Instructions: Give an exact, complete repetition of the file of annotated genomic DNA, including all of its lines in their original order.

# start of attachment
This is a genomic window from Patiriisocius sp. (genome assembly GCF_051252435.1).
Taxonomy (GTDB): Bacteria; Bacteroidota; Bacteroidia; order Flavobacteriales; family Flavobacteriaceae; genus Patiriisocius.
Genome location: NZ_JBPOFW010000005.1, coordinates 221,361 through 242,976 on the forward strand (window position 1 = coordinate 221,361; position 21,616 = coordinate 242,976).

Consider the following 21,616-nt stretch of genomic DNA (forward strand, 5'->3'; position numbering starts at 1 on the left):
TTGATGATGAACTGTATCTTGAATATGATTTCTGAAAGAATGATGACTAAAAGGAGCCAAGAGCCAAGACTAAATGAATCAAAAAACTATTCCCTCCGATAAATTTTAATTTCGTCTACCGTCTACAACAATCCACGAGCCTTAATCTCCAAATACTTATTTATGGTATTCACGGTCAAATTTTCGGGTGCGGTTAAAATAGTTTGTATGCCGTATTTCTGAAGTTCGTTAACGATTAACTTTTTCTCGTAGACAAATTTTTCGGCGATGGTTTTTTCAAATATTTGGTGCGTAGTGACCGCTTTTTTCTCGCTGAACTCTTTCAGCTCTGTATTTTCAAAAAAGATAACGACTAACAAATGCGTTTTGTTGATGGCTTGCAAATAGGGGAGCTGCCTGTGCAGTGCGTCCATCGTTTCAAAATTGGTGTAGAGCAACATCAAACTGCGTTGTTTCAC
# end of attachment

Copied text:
This is a genomic window from Patiriisocius sp. (genome assembly GCF_051252435.1).
Taxonomy (GTDB): Bacteria; Bacteroidota; Bacteroidia; order Flavobacteriales; family Flavobacteriaceae; genus Patiriisocius.
Genome location: NZ_JBPOFW010000005.1, coordinates 221,361 through 242,976 on the forward strand (window position 1 = coordinate 221,361; position 21,616 = coordinate 242,976).

Consider the following 21,616-nt stretch of genomic DNA (forward strand, 5'->3'; position numbering starts at 1 on the left):
TTGATGATGAACTGTATCTTGAATATGATTTCTGAAAGAATGATGACTAAAAGGAGCCAAGAGCCAAGACTAAATGAATCAAAAAACTATTCCCTCCGATAAATTTTAATTTCGTCTACCGTCTACAACAATCCACGAGCCTTAATCTCCAAATACTTATTTATGGTATTCACGGTCAAATTTTCGGGTGCGGTTAAAATAGTTTGTATGCCGTATTTCTGAAGTTCGTTAACGATTAACTTTTTCTCGTAGACAAATTTTTCGGCGATGGTTTTTTCAAATATTTGGTGCGTAGTGACCGCTTTTTTCTCGCTGAACTCTTTCAGCTCTGTATTTTCAAAAAAGATAACGACTAACAAATGCGTTTTGTTGATGGCTTGCAAATAGGGGAGCTGCCTGTGCAGTGCGTCCATCGTTTCAAAATTGGTGTAGAGCAACATCAAACTGCGTTGTTTCAC